Construction of the High Rockies Trail is almost complete — just under 82 km from Goat Creek to Elk Pass at the powerline. While almost all of the trail can be used this winter there are a few things you should be aware of:
So, where are the best larches in Kananaskis Country. There are many old favourites — Burstal Pass, Pocaterra Ridge, Chester Lake — but there are many others. Here is our selection of some of the best larch hikes.
Recently we’ve checked out the High Rockies Trail between Goat Creek and Three Sisters Dam. It’s more open than the trail farther south and is one of the few stretches of the High Rockies Trail suitable for skiing, though perhaps more suitable for winter walkers, fat-tire bikers and, after fresh snow, snowshoers.
It was a beautiful sunny day up at Spray Lakes yesterday and there was lots of activity. We walked the well-packed section of the High Rockies Trail between Driftwood day-use area and West Wind Pass trail to the accompaniment of yipping sled dogs running on the other side of the reservoir. To introduce you to the trail we have developed a Guide to the High Rockies Trail.
A description of a hike up Buller Creek to the forks (#77 in Volume 1), then up the north fork to look at hoodoos. Mentions crossing the High Rockies Trail and gives updates on the scenery after the recent burn.
The High Rockies Trail, which connects Goat Creek at the Banff Park boundary to Elk Pass on the Alberta B.C. boundary, is the westernmost section of the Trans Canada Trail in Alberta. The project’s proponent, the Alberta TrailNet Society, envisions the trail becoming a world-class destination trail through Kananaskis Country, with shuttle busses transporting trail users between trailheads.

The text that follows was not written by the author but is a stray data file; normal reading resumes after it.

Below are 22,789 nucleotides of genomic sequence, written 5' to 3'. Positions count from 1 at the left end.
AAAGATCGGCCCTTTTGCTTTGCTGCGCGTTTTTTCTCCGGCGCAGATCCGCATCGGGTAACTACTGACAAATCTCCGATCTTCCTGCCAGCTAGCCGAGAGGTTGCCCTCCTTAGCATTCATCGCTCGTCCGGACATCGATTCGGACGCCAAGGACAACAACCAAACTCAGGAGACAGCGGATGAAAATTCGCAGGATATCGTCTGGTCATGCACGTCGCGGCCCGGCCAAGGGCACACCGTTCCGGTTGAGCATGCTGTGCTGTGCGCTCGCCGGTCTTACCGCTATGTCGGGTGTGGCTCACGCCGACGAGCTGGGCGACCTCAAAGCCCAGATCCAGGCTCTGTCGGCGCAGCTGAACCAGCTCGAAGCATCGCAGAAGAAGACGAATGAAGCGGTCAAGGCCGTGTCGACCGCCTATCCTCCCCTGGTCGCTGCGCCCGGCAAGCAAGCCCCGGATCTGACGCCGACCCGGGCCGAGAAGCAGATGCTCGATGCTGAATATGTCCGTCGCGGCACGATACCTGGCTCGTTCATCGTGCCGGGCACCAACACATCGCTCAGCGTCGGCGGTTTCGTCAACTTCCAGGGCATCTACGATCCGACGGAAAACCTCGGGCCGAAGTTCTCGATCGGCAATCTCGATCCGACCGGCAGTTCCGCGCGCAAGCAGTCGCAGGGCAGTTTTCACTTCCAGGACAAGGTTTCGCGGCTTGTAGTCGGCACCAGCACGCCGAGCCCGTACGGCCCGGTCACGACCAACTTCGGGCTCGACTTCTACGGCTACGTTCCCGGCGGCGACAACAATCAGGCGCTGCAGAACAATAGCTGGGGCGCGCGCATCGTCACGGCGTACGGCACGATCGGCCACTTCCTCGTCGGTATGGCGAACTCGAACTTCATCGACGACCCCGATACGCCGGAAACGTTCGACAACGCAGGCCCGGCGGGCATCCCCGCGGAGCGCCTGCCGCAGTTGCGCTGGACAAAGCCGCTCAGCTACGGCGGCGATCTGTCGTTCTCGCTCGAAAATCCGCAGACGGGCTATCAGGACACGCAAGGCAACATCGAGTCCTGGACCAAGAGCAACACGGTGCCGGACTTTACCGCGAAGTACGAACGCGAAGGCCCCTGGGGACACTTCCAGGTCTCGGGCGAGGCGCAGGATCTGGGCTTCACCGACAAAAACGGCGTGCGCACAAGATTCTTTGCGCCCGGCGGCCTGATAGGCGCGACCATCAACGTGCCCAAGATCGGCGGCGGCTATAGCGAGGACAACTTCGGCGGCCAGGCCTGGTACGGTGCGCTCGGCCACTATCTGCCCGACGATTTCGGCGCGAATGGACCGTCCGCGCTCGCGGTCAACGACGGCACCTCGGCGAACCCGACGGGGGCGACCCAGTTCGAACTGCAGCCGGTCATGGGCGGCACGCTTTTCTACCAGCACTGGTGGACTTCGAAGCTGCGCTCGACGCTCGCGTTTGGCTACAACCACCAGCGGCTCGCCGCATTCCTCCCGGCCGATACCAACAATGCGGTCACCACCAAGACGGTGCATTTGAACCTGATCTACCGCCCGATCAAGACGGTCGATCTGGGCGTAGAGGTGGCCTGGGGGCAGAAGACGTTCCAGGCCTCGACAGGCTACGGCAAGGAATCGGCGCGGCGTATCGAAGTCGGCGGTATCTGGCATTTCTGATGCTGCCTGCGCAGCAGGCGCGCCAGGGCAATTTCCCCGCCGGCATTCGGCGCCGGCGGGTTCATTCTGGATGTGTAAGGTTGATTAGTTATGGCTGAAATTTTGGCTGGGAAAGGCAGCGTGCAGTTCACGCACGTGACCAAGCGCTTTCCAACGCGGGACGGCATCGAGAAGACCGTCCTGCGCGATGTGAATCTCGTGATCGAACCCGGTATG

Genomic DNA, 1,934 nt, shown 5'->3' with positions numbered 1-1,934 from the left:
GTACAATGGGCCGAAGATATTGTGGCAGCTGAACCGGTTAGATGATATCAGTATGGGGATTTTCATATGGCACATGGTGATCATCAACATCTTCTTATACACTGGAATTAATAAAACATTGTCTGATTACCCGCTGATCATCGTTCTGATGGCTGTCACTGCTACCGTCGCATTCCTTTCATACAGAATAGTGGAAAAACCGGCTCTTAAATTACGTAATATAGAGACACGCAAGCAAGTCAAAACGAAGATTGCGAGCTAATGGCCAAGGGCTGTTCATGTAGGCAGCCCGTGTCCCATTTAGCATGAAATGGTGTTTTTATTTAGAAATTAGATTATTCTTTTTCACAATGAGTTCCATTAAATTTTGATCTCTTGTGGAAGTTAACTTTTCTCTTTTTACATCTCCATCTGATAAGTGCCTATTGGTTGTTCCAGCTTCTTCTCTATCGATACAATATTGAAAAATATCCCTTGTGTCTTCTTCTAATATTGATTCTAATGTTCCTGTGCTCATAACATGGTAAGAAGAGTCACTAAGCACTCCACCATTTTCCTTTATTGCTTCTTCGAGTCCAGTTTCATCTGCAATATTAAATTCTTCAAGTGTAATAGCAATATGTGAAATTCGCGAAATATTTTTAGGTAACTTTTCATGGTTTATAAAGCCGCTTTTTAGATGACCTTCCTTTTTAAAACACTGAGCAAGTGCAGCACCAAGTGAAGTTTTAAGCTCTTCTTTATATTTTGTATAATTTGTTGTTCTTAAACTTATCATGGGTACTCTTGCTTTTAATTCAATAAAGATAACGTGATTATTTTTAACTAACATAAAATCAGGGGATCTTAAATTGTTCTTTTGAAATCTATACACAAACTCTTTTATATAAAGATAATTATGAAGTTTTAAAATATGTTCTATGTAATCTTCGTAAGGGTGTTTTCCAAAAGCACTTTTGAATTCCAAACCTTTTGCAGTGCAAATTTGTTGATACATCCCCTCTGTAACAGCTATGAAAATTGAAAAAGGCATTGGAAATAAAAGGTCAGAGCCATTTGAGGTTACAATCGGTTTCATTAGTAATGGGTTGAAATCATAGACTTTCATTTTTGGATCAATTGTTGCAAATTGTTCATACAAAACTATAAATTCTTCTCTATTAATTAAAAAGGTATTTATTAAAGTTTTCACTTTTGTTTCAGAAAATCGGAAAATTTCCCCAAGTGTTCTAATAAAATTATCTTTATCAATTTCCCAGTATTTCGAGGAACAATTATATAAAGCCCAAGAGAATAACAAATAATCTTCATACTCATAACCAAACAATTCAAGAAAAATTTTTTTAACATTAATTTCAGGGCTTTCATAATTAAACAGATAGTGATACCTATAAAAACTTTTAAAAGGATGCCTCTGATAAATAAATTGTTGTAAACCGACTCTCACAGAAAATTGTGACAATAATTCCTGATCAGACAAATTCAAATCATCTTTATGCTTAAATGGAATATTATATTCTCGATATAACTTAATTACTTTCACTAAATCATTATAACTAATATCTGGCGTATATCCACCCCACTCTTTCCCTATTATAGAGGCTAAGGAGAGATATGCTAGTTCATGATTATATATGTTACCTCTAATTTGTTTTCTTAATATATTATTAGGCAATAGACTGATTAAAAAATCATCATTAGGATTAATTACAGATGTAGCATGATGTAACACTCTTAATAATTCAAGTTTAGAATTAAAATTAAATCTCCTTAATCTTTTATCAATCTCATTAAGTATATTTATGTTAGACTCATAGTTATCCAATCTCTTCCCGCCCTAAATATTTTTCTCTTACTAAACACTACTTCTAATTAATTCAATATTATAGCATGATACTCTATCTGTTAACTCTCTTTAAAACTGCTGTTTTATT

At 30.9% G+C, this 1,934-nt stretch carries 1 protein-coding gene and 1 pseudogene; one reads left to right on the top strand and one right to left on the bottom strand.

A description of the route to the col between Mount Burstall and Piggy Plus which is a terrific viewpoint. A variation on the way back takes in a second great viewpoint.
A short, steep snowshoe trip to scenic but sunless Tryst Lake in the Smith-Dorrien valley. Best with snowshoes that have good grip on steep slopes. Not a beginner snowshoe.
Describes a snowshoe trip into Commonwealth Lake and into the cirque below Commonwealth Peak where you have to be aware of avalanche hazard. The map shows other possible snowshoe trails in the area.
Over the last couple of winters we noticed that a number of groups offered trips to Sawmill Burn. So yesterday we tried to find the way up the old logging roads. We got almost to the burn area before lack of time and energy forced us to turn back.